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All the world’s a stage…for visual metaphors in packaging!

In packaging design, visual metaphors are used for illustrating ideas and are the basis of creating a mood, theme, character, or personality for the brand.

Bolthouse Fams' juice packaging reflects fresh ingredients.
Bolthouse Fams' juice packaging reflects fresh ingredients.

Ah, the ubiquitous visual metaphor becomes very clear as it builds equity by creating a common reference point between two or more seemingly unrelated subjects.

Consumer decisions are made based on the five senses, but it is the visual associations that we respond to much more rapidly, such as icons, logos, identities, symbols, shapes, colors—all manner of visual imagery.

And, with metaphors having the ability to straddle two or more modalities, such as language, visuals, sound, and gestures, the myriad of options are endless. They allow a brand to cross over into new categories and bring the consumer along with them through the use of commonly recognized elements. They allow a brand the freedom and flexibility to develop a platform for consumers to think beyond the original/typical lexicon and offer a range of possibilities previously not considered as a conscious reference point.

All the usual suspects that come to mind that we closely identify with global brands can be deemed visual metaphors. For example, consider Nike’s swoosh, Target’s bulls-eye, Apple’s… apple, McDonald’s arches, the Jolly Green Giant, Starbuck’s siren, Pepsi’s globe, and Budweiser’s Clydesdale horses.

In packaging design, visual metaphors are used for illustrating ideas and are the basis of creating a mood, theme, character, or personality for the brand. Think about Godiva’s Lady Godiva, which also uses a gold/foil color for this purpose.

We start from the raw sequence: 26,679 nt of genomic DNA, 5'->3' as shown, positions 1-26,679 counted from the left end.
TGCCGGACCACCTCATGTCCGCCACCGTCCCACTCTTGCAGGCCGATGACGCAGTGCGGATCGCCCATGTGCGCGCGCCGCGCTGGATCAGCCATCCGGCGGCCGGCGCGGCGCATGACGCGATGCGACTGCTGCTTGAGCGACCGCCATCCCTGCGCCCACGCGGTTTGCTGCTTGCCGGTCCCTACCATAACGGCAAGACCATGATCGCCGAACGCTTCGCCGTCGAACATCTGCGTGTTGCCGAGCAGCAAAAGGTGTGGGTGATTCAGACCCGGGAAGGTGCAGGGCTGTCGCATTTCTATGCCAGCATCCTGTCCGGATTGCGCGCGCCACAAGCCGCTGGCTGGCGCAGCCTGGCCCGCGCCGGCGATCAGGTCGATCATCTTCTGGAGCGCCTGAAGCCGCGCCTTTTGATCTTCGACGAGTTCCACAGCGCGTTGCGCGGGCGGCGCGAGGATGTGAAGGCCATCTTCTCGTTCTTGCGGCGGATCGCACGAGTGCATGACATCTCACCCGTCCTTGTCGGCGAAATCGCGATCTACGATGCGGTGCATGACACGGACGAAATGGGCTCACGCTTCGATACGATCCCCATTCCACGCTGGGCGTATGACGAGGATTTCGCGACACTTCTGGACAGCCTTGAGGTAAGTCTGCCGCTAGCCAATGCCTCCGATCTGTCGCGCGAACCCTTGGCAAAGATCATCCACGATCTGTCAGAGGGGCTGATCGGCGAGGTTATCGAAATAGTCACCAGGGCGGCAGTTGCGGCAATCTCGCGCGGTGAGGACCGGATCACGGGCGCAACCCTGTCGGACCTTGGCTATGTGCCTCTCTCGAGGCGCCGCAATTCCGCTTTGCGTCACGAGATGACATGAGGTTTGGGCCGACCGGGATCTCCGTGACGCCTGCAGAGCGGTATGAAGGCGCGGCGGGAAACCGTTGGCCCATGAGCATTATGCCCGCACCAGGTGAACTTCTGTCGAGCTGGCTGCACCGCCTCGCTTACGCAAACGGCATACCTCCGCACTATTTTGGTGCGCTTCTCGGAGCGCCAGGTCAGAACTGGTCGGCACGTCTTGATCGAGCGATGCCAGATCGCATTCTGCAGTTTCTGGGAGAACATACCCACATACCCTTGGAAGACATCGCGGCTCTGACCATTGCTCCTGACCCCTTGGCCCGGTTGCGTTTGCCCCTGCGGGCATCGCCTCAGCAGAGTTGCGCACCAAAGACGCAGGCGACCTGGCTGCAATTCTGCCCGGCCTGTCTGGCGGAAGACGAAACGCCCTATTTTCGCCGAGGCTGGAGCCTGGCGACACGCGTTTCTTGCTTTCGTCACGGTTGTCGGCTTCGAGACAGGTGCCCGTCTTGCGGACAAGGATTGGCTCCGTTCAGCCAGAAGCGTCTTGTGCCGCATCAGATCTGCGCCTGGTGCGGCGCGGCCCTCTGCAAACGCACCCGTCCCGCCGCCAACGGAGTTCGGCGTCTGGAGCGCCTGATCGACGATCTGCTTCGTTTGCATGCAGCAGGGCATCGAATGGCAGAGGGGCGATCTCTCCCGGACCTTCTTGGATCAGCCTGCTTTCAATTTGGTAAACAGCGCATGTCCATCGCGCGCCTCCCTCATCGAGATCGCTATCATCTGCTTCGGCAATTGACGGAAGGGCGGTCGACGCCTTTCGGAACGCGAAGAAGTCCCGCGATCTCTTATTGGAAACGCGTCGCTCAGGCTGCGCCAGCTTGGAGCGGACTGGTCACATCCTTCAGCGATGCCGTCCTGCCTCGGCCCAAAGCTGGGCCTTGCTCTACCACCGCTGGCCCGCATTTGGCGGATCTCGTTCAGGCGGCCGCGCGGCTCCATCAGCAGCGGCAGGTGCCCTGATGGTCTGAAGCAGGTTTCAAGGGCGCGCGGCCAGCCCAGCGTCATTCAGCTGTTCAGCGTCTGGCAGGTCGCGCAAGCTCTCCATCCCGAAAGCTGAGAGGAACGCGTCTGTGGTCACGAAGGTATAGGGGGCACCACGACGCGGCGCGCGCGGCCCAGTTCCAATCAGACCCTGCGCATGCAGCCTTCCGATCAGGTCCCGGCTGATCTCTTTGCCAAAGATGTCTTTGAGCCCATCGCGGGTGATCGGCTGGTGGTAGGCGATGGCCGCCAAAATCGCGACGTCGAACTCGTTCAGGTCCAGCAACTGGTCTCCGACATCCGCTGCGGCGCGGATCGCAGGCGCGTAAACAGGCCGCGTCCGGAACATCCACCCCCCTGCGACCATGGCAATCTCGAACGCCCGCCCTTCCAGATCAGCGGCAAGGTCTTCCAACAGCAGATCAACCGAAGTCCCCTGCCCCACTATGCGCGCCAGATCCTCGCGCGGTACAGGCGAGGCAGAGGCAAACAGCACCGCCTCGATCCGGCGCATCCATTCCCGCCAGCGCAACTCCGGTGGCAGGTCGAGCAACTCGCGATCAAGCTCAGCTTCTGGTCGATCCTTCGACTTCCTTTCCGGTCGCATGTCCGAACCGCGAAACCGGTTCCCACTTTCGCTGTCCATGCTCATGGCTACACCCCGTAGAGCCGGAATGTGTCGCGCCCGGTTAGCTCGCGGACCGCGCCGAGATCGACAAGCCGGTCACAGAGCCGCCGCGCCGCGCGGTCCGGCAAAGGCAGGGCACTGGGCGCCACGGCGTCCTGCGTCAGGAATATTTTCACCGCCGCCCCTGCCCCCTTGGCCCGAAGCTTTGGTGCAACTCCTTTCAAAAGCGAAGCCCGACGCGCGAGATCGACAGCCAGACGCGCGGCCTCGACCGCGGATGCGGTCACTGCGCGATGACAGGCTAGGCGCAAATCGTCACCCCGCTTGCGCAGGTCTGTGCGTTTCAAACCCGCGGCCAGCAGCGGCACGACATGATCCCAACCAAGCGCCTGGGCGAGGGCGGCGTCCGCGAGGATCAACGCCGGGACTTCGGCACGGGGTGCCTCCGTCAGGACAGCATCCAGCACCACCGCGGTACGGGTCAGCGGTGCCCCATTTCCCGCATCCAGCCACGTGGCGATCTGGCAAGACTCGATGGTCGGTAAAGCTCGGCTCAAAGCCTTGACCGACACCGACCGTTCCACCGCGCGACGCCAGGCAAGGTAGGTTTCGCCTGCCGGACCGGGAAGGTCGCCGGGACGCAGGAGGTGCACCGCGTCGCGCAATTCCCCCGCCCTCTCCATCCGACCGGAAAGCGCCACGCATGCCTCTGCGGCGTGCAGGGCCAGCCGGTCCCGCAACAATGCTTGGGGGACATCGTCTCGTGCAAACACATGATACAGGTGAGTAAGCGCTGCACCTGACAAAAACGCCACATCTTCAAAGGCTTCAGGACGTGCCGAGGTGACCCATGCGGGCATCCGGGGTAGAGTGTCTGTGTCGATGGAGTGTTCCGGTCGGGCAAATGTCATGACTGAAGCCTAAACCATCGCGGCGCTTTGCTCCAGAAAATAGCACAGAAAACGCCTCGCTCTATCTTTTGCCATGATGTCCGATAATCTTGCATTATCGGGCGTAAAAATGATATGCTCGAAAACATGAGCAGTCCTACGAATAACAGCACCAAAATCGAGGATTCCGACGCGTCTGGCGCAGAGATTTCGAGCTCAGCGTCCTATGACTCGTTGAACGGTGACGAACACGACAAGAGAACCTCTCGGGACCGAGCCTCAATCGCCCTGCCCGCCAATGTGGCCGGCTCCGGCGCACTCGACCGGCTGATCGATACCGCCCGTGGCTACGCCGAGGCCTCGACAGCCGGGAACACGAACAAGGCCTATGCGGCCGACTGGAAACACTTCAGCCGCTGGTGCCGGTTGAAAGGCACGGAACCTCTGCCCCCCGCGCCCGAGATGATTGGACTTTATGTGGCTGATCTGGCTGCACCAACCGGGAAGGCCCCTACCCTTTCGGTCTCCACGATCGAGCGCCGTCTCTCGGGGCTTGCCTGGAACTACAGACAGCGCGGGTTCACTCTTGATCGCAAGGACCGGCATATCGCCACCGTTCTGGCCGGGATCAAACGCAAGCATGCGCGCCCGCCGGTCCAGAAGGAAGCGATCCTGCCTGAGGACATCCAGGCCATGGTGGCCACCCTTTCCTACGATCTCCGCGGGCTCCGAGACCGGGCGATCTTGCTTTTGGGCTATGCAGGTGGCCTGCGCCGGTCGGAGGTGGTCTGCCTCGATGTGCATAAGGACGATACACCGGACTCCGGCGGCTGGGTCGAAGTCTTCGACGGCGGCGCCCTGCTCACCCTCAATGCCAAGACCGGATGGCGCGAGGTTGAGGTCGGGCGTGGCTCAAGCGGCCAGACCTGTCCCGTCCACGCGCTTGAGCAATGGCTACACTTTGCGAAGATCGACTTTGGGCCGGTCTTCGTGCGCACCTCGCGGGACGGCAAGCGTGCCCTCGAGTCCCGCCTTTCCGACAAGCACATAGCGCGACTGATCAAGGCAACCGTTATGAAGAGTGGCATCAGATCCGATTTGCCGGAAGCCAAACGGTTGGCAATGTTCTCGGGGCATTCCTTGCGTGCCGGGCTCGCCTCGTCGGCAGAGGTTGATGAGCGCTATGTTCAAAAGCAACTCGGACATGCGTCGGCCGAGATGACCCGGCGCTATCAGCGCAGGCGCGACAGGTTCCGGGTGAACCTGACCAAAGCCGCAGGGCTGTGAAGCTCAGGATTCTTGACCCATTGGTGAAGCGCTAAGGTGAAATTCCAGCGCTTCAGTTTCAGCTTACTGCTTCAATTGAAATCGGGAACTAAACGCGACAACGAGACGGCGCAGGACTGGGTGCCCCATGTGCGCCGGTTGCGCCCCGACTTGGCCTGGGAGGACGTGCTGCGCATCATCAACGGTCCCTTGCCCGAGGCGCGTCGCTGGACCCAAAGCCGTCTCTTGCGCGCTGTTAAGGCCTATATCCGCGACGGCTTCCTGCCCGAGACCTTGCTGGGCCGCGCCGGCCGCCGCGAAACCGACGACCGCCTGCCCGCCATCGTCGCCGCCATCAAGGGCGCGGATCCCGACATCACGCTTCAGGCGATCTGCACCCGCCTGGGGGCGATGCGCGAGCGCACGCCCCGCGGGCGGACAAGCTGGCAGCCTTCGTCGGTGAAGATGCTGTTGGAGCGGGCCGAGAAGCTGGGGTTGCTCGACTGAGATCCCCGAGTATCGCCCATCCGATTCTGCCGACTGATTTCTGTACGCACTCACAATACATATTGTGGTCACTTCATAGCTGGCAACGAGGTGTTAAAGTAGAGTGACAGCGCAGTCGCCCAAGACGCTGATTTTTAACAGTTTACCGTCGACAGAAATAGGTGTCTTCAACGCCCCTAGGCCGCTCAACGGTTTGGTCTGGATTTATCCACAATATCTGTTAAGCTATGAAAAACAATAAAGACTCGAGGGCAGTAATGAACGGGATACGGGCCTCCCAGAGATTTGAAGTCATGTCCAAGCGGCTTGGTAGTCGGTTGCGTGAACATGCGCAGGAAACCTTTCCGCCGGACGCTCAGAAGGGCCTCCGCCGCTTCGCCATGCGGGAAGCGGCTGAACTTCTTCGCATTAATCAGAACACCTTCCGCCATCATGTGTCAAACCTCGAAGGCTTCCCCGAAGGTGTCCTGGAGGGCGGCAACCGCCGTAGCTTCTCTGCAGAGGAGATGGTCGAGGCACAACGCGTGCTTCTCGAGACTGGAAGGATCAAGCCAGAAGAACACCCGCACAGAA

Sometimes the metaphors are also locked up with a tagline, as in Origins Cosmetics’ tagline, “Powered by Nature. Proven by Science,” and McDonald’s “I’m lovin it.” These metaphors enhance the brand to expedite the consumer connection to complement a brand’s communications hierarchy and not complicate it.

There needs to be strategic reason for each essential equity element to reside on a package, otherwise it is not just perceived, but considered visual “clutter.”

Visual metaphors reinforce freshness for juice
Bolthouse Farms is a fourth-generation family-owned farm located in the picturesque, historic, fertile San Joaquin Valley of California. (That descriptor alone should conjure up visual metaphors in one’s mind.)

For more than 90 years, they have been growing and harvesting premium, fresh produce. And, as the first name in carrots for more than 50 years, they built a beverage division by entering the premium refrigerated juice market.

Their juices—and all products—are crafted from the finest fruits, vegetables, and other 100% natural ingredients that are a nutritious and delicious expression of their continued commitment to responsible farming and natural health.

The face panel of Bolthouse’s juice packaging visually depicts luscious fruit or vegetable imagery to reinforce that what is inside the bottle is “good for you” and to resonate with consumers that the product in their hands is all about the freshest ingredients from the farm. The logo is a hand-colored farm scene to depict the source of the brand and again, it reinforces the premium goodness inside each bottle of juice or dressing.